It is apparent that twitter sentiment analysis is much more complicated than the sentiment analysis in general (such as sentiment analysis of product reviews from amazon) because of complicated unstructured nature of tweets. As stated by “Minsky” sentiment analysis is a big suitcase and entails various subtasks such as negation, word sense disambiguation, metaphor resolution etc. Though earlier works (e.g., Aggarwal et al., 2011; Reitan et al., 2015) reported significant performance in twitter sentiment analysis, it is still challenging to deal with various linguistic phenomenon’s such as negation, tweet normalization, etc. Neglecting such linguistic phenomenon while performing sentiment analysis might lead to low performance.

Besides this, it is insufficient to handle all the negation tweets in the same way, without even considering whether the negation in tweet has actually sense of negation or not. There is very limited research on handling that type of negation, in which negation presence doesn’t actually negating the sentiment associated with the tweet. Besides our main motivation behind this thesis, another research gap that would be handled in this work is to address the existing problem of negation handling. We would be developing an algorithm for handling those negation tweets in which presence of negation doesn’t necessarily means negation. We shall present ablation experiments for assessing the significance of handling negation with incorporated negation exception algorithm on classifiers performance. Moreover, this thesis also deals with unstructured nature of tweets through a knowledge-based approach known as tweet normalization system.

1.6. Research Objectives

There is wide availability of opinionated data on different platforms such as blogs, news articles, reviews, microblogging sites, and many more. Though such data is very informative, but it is also true that, it is very complex to handle such data in an effective way. Though we are in era of technological advancement, but 15 the data complexity and overwhelming data size make it very difficult to extract needed valuable information from it. It’s quite obvious that it’s not feasible to handle data simultaneously from all platforms. Moreover, currently among different sources of sentiment bearing data, twitter is the goldmine and is the opportune. Twitter leads to generation of tons of data every day related to hot and current topics. Thus, this thesis is focused on twitter sentiment analysis, specifically message-level supervised polarity classification that is classifying a tweet into positive, negative, or neutral class. Our main aim is to present exhaustive analysis of different state-of-the-art classifiers with different group of features. That is this work would analyze which classifier is working effectively with which feature group so that significant classification performance can be achieved. While exploring the different classifiers with varied features, this work also addresses the unstructured nature of tweet in a very effective way through knowledge-based approach and the challenging task of negation handling. That is we shall look into critical aspects of NLP too such as tweet normalization, and negation while doing twitter sentiment analysis. In order to achieve our objective and to overcome the above mentioned challenges, we propose the following experiments.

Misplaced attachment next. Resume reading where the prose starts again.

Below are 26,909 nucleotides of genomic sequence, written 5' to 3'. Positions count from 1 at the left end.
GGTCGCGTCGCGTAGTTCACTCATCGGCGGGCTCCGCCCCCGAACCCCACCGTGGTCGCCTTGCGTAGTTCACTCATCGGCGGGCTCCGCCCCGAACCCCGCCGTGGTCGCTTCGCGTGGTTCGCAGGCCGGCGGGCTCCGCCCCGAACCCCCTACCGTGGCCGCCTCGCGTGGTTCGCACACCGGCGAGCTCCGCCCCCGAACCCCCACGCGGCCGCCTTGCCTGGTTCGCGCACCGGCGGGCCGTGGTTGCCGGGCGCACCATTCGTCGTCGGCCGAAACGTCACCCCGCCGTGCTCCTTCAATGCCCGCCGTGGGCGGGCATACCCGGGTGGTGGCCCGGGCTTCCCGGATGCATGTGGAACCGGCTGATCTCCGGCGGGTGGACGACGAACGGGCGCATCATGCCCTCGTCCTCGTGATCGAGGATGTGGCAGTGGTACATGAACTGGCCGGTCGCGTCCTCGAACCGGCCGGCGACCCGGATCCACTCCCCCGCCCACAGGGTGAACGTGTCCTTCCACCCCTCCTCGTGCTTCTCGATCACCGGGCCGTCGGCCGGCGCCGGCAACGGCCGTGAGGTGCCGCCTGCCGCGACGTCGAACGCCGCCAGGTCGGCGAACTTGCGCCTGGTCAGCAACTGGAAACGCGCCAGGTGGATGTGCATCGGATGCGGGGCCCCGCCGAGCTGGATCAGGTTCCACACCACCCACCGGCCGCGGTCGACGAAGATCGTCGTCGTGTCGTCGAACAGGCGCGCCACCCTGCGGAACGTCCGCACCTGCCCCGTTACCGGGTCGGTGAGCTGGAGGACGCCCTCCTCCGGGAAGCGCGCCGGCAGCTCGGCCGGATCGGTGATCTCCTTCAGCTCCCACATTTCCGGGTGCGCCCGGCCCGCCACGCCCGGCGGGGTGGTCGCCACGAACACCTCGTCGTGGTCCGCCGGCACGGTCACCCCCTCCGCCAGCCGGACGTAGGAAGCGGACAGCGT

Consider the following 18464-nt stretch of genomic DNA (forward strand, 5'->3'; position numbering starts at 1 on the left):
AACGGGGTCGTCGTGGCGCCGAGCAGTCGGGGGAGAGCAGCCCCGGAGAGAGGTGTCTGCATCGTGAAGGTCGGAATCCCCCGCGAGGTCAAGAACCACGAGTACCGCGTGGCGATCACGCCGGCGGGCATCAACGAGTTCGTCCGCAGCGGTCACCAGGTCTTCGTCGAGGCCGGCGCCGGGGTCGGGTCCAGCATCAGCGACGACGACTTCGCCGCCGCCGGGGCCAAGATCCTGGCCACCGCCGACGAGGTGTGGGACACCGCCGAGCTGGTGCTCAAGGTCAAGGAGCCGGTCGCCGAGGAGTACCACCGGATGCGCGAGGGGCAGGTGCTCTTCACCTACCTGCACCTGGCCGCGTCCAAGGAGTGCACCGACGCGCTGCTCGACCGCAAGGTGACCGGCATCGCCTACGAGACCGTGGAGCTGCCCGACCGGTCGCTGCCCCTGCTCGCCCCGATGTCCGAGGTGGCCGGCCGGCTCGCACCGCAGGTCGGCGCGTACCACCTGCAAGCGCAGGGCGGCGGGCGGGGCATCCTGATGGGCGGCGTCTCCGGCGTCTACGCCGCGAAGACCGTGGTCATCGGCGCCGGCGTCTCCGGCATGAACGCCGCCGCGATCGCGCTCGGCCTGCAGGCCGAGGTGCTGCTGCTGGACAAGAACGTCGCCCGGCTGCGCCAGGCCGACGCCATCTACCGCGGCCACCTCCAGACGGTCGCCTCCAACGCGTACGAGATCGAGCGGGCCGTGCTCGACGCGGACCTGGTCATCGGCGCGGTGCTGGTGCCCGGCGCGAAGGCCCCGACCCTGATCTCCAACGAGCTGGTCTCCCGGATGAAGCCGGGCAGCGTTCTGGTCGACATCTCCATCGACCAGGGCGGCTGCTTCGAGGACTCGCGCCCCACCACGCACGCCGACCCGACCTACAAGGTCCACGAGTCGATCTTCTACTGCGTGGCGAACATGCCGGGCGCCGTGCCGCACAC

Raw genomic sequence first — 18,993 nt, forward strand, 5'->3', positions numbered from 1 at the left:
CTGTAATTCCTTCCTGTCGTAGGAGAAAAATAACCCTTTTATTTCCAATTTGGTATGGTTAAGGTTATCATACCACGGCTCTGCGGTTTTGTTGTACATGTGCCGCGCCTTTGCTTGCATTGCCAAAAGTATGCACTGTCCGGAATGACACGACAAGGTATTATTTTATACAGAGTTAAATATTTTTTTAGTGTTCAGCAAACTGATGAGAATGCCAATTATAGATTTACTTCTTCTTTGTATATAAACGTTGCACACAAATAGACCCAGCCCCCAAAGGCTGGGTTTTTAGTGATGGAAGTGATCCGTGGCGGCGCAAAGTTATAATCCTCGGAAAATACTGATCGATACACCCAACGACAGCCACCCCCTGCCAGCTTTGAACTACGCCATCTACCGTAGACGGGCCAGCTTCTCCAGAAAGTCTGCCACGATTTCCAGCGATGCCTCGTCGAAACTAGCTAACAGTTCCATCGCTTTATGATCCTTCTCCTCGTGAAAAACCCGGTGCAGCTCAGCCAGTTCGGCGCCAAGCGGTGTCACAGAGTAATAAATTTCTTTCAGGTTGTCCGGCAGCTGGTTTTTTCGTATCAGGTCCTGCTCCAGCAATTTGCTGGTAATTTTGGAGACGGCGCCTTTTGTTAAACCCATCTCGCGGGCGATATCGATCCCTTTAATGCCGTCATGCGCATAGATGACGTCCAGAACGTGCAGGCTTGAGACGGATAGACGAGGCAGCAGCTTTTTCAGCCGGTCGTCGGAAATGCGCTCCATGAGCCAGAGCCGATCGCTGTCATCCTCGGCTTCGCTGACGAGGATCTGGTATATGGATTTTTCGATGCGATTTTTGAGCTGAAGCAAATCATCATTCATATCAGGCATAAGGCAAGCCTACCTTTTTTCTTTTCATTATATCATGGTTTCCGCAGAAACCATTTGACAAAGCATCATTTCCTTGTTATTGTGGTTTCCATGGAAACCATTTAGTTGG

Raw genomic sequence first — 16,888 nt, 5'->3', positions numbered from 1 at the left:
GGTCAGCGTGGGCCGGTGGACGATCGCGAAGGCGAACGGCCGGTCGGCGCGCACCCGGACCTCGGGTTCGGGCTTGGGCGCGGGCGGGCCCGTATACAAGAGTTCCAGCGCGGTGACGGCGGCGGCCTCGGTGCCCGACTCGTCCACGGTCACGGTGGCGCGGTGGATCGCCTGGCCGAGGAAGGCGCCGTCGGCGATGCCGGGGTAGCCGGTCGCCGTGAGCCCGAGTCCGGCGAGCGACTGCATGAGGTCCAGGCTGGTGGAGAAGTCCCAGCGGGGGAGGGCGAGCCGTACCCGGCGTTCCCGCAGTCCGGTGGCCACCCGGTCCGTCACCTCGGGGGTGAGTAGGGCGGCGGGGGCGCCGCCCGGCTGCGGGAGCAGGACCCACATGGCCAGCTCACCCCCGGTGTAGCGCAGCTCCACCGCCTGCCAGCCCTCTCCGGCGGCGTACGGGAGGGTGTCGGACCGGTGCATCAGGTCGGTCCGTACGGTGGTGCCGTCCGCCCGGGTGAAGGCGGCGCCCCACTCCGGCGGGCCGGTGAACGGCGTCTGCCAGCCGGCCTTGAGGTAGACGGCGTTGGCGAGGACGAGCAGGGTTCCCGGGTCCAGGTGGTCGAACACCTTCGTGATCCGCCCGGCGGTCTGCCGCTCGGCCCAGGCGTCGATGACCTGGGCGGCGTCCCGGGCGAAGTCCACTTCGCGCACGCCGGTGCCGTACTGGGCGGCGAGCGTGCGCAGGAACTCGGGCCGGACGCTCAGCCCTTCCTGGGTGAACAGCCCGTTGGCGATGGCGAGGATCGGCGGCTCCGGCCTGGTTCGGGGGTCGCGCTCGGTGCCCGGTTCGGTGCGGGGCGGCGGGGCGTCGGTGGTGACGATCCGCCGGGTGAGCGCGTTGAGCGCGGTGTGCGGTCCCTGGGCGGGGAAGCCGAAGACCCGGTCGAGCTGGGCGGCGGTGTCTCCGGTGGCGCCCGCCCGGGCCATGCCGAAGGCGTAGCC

1.6.1 Corpus Creation

Twitter corpus is either collection of tweets related to a particular topic or tweets in general. Quality corpus is the golden metric for any successful twitter sentiment analysis system. Comprehensive corpus is an essential part of any twitter sentiment analysis system. In the past few years, various evaluation datasets have been released in order to evaluate the performance of twitter analysis. There are number of publically available benchmark twitter corpus, which can be used directly for performing twitter sentiment analysis. Various benchmark twitter datasets are SemEval datasets (Nakov et al., 2016; Nakov et al., 2013), Stanford Twitter dataset (Go et al., 2009), and many more (Kouloumpis et al., 2011; Shamma et al., 2009). In most of the datasets, tweet is labelled with positive, negative or neutral classes (Go et al., 2009; Nakov et al., 2013; Shamma et al., 2009). However, in few datasets some additional labels are also there such as irrelevant, mixed, etc. (Speriosu et al., 2011). Moreover, in some datasets numerical rating is given to each tweet from -5 to +5 (Thelwall et al., 2012; Thelwall et al., 2010). In a survey conducted by Saif et al. (2013), authors presented eight different datasets widely used in the existing literature of twitter sentiment analysis. Nevertheless, with such datasets, it is very difficult to determine public sentiments on current hot topic or any event happening. Main reason is that such corpuses were generated long back and contains general tweets. In addition to perform twitter sentiment analysis on benchmark twitter dataset having general tweets (SemEval-2013), we aim to perform twitter sentiment analysis on tweets related to a particular event or topic too. Thus, we propose to generate our own corpus (real-time twitter dataset). For this, we would collect tweets on various topics such as tweets on #demonetization, trending tweets on #lockdown, and tweets on “#9pm9minutes” decision by our honorable Prime Minister Narender Modi.